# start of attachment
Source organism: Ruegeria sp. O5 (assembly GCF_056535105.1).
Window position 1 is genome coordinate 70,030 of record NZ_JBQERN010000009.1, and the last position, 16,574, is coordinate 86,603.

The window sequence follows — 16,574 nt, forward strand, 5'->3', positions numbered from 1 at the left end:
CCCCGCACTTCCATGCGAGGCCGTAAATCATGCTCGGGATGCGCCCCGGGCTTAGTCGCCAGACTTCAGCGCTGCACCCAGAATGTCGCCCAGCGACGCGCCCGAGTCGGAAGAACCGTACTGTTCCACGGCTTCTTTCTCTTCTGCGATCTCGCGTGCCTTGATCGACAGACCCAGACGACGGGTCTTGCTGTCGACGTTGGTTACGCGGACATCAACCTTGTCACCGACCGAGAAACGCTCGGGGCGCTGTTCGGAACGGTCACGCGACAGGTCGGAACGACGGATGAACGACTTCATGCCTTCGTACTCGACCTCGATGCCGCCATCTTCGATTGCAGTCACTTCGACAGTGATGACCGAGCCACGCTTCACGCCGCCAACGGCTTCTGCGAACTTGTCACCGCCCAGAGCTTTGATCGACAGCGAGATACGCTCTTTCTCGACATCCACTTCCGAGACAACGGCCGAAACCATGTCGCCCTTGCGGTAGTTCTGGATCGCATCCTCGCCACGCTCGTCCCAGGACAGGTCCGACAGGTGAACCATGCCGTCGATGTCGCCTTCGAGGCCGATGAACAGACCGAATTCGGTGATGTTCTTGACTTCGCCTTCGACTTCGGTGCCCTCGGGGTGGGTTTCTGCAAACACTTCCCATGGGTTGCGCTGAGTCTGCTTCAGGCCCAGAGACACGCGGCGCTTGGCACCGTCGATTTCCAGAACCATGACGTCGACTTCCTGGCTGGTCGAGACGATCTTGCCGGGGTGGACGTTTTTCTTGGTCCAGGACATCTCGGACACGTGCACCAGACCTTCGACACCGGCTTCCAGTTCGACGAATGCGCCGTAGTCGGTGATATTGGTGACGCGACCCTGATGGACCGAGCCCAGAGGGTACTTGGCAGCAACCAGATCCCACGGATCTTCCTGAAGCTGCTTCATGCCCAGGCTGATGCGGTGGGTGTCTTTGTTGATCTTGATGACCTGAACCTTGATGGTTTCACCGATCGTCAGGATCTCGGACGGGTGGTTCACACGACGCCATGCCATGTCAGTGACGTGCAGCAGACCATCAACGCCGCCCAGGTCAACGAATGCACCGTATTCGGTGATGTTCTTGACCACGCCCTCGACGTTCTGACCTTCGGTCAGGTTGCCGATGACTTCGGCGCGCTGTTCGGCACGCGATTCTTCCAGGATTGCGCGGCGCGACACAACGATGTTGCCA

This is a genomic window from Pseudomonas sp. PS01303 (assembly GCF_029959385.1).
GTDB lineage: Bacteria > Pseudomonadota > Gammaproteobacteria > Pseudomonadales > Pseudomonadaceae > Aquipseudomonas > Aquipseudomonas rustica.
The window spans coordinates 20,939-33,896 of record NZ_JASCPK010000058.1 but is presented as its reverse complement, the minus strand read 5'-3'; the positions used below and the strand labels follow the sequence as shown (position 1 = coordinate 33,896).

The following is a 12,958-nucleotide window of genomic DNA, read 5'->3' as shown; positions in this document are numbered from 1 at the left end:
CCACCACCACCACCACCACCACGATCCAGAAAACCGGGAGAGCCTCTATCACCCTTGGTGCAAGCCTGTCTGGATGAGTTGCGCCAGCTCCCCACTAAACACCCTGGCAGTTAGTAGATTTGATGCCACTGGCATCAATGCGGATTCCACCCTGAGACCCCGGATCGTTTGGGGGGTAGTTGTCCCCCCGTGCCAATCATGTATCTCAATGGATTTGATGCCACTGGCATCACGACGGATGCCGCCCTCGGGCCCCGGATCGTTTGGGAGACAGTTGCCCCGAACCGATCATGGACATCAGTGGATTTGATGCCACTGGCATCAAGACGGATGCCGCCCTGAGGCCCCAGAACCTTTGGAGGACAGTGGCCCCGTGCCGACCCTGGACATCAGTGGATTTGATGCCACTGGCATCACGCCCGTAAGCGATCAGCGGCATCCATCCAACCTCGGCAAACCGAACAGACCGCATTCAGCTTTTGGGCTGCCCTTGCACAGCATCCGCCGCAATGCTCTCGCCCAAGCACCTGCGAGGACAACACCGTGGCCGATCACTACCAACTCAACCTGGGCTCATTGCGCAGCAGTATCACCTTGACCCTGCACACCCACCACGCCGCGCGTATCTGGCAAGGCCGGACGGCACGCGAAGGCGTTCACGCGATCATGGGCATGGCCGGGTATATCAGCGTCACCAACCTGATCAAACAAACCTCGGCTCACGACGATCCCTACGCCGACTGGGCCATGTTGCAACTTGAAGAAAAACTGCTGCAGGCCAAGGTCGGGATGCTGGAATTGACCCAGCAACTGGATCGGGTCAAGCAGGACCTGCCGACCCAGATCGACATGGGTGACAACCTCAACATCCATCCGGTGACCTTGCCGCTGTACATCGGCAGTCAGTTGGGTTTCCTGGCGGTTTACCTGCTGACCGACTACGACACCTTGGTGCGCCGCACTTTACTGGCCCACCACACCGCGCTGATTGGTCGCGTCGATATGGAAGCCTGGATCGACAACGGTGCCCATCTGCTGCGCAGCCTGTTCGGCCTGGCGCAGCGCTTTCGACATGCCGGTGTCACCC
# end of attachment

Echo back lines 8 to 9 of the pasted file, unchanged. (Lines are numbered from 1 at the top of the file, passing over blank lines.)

The following is a 12,958-nucleotide window of genomic DNA, read 5'->3' as shown; positions in this document are numbered from 1 at the left end:
CCACCACCACCACCACCACCACGATCCAGAAAACCGGGAGAGCCTCTATCACCCTTGGTGCAAGCCTGTCTGGATGAGTTGCGCCAGCTCCCCACTAAACACCCTGGCAGTTAGTAGATTTGATGCCACTGGCATCAATGCGGATTCCACCCTGAGACCCCGGATCGTTTGGGGGGTAGTTGTCCCCCCGTGCCAATCATGTATCTCAATGGATTTGATGCCACTGGCATCACGACGGATGCCGCCCTCGGGCCCCGGATCGTTTGGGAGACAGTTGCCCCGAACCGATCATGGACATCAGTGGATTTGATGCCACTGGCATCAAGACGGATGCCGCCCTGAGGCCCCAGAACCTTTGGAGGACAGTGGCCCCGTGCCGACCCTGGACATCAGTGGATTTGATGCCACTGGCATCACGCCCGTAAGCGATCAGCGGCATCCATCCAACCTCGGCAAACCGAACAGACCGCATTCAGCTTTTGGGCTGCCCTTGCACAGCATCCGCCGCAATGCTCTCGCCCAAGCACCTGCGAGGACAACACCGTGGCCGATCACTACCAACTCAACCTGGGCTCATTGCGCAGCAGTATCACCTTGACCCTGCACACCCACCACGCCGCGCGTATCTGGCAAGGCCGGACGGCACGCGAAGGCGTTCACGCGATCATGGGCATGGCCGGGTATATCAGCGTCACCAACCTGATCAAACAAACCTCGGCTCACGACGATCCCTACGCCGACTGGGCCATGTTGCAACTTGAAGAAAAACTGCTGCAGGCCAAGGTCGGGATGCTGGAATTGACCCAGCAACTGGATCGGGTCAAGCAGGACCTGCCGACCCAGATCGACATGGGTGACAACCTCAACATCCATCCGGTGACCTTGCCGCTGTACATCGGCAGTCAGTTGGGTTTCCTGGCGGTTTACCTGCTGACCGACTACGACACCTTGGTGCGCCGCACTTTACTGGCCCACCACACCGCGCTGATTGGTCGCGTCGATATGGAAGCCTGGATCGACAACGGTGCCCATCTGCTGCGCAGCCTGTTCGGCCTGGCGCAGCGCTTTCGACATGCCGGTGTCACCC